There's no action on the field (yet) ... but there's still plenty to debate as we wait for the AFL to announce its return. Our AFL experts answer some of the burning questions.
Should clubs that have to relocate to 'hubs' be awarded compensation of any form?
NS: Certainly the AFL should help out with some of the financial elements - it's fair to say the league has a few more spare dollars than its clubs. Nothing else is required, however. Let's remember, Gold Coast had to wait until Round 11 in 2018 to play a true home game because of the Commonwealth games, so a few weeks in a hub is hardly the biggest inconvenience in modern times.
JM: The AFL should probably look to cover any relocation costs but if we're talking about any other financial compensation or, heaven forbid, draft picks, it's a big fat NO from me. It's unfortunately but it's the way the cookie crumbled and it's the price that has to be paid for the sport to return in 2020.
MW: It's stiff that West Coast and Fremantle look like having to move to Queensland in order to get the season underway, and if the Suns and Lions play in any such hub, there's an element of it not being a totally level playing field. Having said that, given there'll be no crowds it may just need to be something those WA clubs have to suck up to play footy!
Which teams should re-start the 2020 season?
Niall Seewang: Everyone would love to see a blockbuster to celebrate the season resuming, but determining which teams get the honour will be difficult - especially with crowds a non-factor. I think two teams from within the same state will be given the chance to kick things off, so for me it's Collingwood vs. Richmond - two premiership-calibre sides that will deliver huge broadcast numbers.
Jake Michaels: At this point, I'll take any teams! The AFL probably doesn't need to get the season back underway with a blockbuster, as we're all craving live sport and will tune in for Fremantle vs. Gold Coast. Save those must-watch clashes for a little later in the year when interest may start falling away.
Matt Walsh: Blockbuster obsession is real, isn't it! I think fans would be happy just to see some live footy again, so why not hide the year's most grim matchup by playing it first - Richmond vs. Gold Coast thank you very much ... quickly followed by a Showdown, or Collingwood-Essendon!
Who won the David Koch vs. Mick Malthouse spat?
NS: There was no real winner, but Koch made an absolute fool of himself when he said Malthouse "would want to bring back the White Australia policy" after his criticism of Port's deal to play games in China. What an idiotic and insulting thing to say. One of the perils of having such a high-profile media figure in a prominent role at a footy club is the chance they'll publicly put their foot in their mouths, so Power fans will have to accept these occasional verbal missteps while Koch is chairman.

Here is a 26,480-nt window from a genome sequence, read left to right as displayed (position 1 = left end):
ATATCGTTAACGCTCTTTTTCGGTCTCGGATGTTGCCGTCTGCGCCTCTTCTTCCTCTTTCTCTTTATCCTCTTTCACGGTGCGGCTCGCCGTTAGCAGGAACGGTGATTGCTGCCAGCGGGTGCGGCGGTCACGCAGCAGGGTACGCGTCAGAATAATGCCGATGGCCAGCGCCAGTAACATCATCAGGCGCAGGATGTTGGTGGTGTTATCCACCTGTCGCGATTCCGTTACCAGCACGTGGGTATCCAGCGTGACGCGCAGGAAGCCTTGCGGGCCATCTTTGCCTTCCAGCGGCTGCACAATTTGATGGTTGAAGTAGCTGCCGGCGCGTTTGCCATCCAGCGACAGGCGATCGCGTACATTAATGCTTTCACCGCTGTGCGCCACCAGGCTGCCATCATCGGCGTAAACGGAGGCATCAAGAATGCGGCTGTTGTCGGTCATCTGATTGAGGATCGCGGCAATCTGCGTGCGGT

JM: I'm not sure what Kochie was thinking when he made that remark, but I'm pretty sure he soon regretted saying it. He's been around the league, and media industry, long enough now to know this sort of behaviour is simply not on and all it was ever going to do is land him in hot water. As far as a winner goes, do we really need to pick one here?
MW: I think insinuating Malthouse is a racist isn't just poor taste but bordering on defamation, so I think Kochie is lucky this seems to have been swept under the rug without too much pushback from Mick. Defend China and the games in Shanghai all you want, Kochie, but keep it civil!
Did the Crows get off lightly for their training indiscretions?
NS: At first glance, yes. Initially it was widely expected the Crows would face a significant penalty in the form of financial sanctions and/or loss of draft picks, but it ended up being a slap on the wrist - assistant coach Ben Hart stood down for six weeks and the 16 players involved handed one-week suspended suspensions. It'll be interesting to see how the league deals with any further transgressions after a memo sent to clubs warned all players must adhere to government and medical authorities.
JM: I would have liked to see the AFL come down a little harder on the players involved. Let's face it, the suspended one-game sanction doesn't mean much at this stage. The AFL could have shown the rest of the league, as well as the general public just how serious the breach was by actually giving the players a one-match ban, and not suspending it. Why didn't they? I believe there were too many players involved. Had it just been one or two of them, I'm convinced they would not be suiting up when the AFL resumes.
MW: Strangely, I think the nail was hit firmly on the head by the AFL. Hart copped his fair whack for being the leader in the situation, while the players -- who should know better given the rulings laid out by the SA state government and the AFL -- were also fairly punished with a one-week ban for not speaking up.